Surge in union membership follows gains on wages and staffing.
The long-awaited aged care pay increase has motivated more staff to join the NSWNMA at the Albury nursing home where AiN Lannelle Bailey is employed.
Lannelle, who is secretary of her NSWNMA workplace branch, spoke to The Lamp in July, when staff were about to receive the equivalent of a 15 per cent pay increase.
“Everyone is looking forward to the pay rise, but they’re a bit on edge not knowing if they will be paid the correct amount,” she said.
“However, they know the union will take up their case if necessary.
“Workers know it will be a lot easier to get their correct entitlements if they band together with other union members.
“Our workplace has a lot of anomalies regarding rates and classifications and it’s very hard to address these issues if you are just one person taking up your case with management.”
Lannelle said it is important to strengthen workers’ bargaining power by building branch membership.
“As a branch, we keep as many people in the loop as possible, whether they are members or not.
“We’ve been getting a lot of questions about the pay rise. It’s a good opportunity to show people the value of union membership.”
She says the branch has also been strengthened by recent visits from NSWNMA organisers.
“Just the start” of recognition
Lannelle regards recent union gains, such as the 15 per cent pay increase and mandatory RNs on all shifts 24/7, as “just the start” of a process towards adequate recognition of the value of aged care work.
“Our work is very intense; an AiN can be responsible for up to 15 people, and we have to get them up every morning, take them to the toilet and shower them.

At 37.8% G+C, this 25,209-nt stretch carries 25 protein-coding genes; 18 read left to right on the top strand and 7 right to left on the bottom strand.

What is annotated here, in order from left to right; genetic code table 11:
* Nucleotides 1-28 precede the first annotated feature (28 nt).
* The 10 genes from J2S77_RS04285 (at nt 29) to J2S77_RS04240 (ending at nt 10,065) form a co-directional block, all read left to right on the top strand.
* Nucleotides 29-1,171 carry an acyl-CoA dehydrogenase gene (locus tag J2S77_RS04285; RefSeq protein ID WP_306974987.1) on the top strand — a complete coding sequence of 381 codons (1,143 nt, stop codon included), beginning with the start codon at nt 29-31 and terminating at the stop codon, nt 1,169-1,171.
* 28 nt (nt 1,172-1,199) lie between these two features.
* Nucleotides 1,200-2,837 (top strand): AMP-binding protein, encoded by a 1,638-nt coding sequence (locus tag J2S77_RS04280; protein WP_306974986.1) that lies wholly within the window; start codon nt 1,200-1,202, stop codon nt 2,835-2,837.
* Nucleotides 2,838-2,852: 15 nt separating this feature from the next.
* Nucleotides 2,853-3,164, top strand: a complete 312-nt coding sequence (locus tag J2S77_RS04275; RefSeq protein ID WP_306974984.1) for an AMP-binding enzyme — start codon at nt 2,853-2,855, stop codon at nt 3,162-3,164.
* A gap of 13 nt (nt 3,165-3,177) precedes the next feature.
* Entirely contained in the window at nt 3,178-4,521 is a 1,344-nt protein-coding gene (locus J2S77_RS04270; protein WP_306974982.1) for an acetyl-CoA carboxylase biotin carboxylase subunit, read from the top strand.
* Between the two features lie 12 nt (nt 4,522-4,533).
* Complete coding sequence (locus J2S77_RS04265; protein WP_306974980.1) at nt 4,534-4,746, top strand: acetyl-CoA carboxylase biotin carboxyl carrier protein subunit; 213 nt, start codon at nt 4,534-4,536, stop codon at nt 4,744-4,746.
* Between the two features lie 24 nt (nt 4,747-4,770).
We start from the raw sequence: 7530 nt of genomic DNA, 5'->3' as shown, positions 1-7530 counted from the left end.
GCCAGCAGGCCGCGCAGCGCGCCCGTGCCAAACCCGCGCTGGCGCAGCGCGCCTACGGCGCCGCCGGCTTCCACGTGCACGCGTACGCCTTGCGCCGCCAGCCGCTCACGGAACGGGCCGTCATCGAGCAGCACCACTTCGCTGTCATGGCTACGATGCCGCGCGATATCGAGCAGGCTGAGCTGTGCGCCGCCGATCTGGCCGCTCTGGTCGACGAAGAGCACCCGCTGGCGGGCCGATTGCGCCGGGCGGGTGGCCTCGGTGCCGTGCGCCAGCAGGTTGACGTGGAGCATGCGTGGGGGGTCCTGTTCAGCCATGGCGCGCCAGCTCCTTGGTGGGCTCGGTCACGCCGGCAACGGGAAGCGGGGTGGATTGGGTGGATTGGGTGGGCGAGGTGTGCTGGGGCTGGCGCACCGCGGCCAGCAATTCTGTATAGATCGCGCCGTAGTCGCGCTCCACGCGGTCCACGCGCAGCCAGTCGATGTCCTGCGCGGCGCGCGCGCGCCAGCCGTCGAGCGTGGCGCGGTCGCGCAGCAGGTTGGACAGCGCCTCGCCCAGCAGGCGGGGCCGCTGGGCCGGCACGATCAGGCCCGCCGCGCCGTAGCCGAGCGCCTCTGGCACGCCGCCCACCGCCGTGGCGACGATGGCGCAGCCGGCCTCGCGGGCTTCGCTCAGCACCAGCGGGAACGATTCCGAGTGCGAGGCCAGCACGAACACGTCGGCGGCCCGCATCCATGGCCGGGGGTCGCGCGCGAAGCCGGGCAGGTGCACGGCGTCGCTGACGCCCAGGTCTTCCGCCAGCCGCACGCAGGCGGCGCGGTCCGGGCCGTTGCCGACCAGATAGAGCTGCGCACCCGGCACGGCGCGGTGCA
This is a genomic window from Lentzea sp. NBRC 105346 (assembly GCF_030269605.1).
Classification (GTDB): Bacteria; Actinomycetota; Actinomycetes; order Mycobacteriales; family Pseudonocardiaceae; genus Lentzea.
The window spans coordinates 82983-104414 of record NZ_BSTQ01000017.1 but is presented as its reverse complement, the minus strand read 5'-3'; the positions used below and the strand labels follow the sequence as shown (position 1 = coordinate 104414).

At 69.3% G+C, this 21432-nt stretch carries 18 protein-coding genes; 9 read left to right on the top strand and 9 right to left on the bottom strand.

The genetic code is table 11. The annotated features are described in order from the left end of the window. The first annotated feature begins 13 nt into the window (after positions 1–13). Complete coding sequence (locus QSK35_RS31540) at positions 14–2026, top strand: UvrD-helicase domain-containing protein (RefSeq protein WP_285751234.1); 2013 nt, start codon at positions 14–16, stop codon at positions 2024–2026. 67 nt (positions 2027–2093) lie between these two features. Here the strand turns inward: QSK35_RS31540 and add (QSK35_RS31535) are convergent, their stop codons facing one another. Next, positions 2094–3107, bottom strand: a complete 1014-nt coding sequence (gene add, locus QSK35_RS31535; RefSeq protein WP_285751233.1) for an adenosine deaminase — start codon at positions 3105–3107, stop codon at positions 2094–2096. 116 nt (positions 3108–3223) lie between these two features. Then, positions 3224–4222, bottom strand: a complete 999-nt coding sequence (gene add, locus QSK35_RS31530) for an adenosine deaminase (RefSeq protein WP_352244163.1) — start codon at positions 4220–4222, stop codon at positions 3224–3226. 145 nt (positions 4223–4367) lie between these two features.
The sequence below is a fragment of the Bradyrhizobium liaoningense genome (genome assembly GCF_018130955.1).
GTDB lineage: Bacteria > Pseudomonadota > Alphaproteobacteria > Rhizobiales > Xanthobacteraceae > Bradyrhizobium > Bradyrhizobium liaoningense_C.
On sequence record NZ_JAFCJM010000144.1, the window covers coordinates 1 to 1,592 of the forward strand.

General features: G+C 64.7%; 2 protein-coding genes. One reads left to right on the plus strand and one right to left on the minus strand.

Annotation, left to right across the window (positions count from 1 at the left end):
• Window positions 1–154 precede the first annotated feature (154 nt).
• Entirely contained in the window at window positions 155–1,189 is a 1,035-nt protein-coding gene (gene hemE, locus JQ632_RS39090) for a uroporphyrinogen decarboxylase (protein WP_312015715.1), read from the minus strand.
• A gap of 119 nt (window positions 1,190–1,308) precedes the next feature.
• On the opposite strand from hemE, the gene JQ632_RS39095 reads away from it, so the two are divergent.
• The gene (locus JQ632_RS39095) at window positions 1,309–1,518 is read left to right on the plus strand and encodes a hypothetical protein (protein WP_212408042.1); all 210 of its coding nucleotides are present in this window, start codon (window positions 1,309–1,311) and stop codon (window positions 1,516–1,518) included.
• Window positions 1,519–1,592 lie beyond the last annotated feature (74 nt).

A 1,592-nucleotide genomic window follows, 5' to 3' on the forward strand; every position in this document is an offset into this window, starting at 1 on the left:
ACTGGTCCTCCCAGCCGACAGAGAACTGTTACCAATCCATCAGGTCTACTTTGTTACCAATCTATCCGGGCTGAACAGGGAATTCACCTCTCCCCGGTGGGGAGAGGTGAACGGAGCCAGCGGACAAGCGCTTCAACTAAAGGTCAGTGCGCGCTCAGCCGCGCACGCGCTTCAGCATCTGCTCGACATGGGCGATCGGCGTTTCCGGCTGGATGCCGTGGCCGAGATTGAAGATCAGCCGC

“We don’t have enough time to meet the needs of all residents and they sometimes get upset, so you have to manage that.
“It is a heavy workload and a big responsibility.”
Lannelle’s workplace is covered by an enterprise agreement (EA) that expired one year ago.
A successful union campaign for the next EA will be vital if workers are to cope with inflation and rising interest rates, she said.
“Our EA pay rates have not increased since 2021 and staff are asking branch officials when the rates will increase and when they will receive back pay, because it is so tough to survive on our current wage rates.”
Next step: minimum care minutes
Lannelle welcomes the introduction of mandatory minimum care minutes for aged care due to start in October this year.
This includes 40 minutes of mandatory RN care per resident per day.
“The RN quotient at our workplace will double – assuming they can be recruited.
“More RNs would relieve pressure on care staff who usually don’t get enough training to recognise and respond to residents’ clinical issues.
“Without adequate training, inexperienced care staff often lack the confidence and skills to detect changes in residents’ behaviour that might warrant further investigation – and then to raise the matter with a senior AiN or nurse.
“Lack of staff education is a big issue we need to tackle.
“As big corporations take over multiple facilities, the role of an on-site educator is often replaced by someone working out of head office and moving around various workplaces.
“That limits staff access to the educator and how much the educator can actually achieve.”